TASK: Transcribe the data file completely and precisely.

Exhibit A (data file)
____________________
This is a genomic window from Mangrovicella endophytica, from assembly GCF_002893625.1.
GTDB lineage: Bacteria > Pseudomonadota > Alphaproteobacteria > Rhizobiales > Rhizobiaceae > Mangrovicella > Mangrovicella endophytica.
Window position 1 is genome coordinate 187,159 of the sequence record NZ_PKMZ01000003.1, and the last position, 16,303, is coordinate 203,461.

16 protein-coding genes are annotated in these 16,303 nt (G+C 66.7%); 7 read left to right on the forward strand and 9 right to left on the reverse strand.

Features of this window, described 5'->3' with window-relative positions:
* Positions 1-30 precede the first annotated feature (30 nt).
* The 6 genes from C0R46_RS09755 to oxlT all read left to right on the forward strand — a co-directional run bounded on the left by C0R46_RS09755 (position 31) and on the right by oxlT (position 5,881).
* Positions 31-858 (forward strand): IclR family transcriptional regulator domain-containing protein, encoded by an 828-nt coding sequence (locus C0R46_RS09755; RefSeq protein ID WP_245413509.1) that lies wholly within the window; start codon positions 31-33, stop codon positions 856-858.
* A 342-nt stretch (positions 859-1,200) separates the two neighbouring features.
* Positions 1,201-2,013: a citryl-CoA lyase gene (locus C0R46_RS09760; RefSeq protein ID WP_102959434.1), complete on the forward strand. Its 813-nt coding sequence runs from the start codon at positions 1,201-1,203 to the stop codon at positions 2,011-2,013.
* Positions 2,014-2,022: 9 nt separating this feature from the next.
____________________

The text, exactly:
This is a genomic window from Mangrovicella endophytica, from assembly GCF_002893625.1.
GTDB lineage: Bacteria > Pseudomonadota > Alphaproteobacteria > Rhizobiales > Rhizobiaceae > Mangrovicella > Mangrovicella endophytica.
Window position 1 is genome coordinate 187,159 of the sequence record NZ_PKMZ01000003.1, and the last position, 16,303, is coordinate 203,461.

16 protein-coding genes are annotated in these 16,303 nt (G+C 66.7%); 7 read left to right on the forward strand and 9 right to left on the reverse strand.

Features of this window, described 5'->3' with window-relative positions:
* Positions 1-30 precede the first annotated feature (30 nt).
* The 6 genes from C0R46_RS09755 to oxlT all read left to right on the forward strand — a co-directional run bounded on the left by C0R46_RS09755 (position 31) and on the right by oxlT (position 5,881).
* Positions 31-858 (forward strand): IclR family transcriptional regulator domain-containing protein, encoded by an 828-nt coding sequence (locus C0R46_RS09755; RefSeq protein ID WP_245413509.1) that lies wholly within the window; start codon positions 31-33, stop codon positions 856-858.
* A 342-nt stretch (positions 859-1,200) separates the two neighbouring features.
* Positions 1,201-2,013: a citryl-CoA lyase gene (locus C0R46_RS09760; RefSeq protein ID WP_102959434.1), complete on the forward strand. Its 813-nt coding sequence runs from the start codon at positions 1,201-1,203 to the stop codon at positions 2,011-2,013.
* Positions 2,014-2,022: 9 nt separating this feature from the next.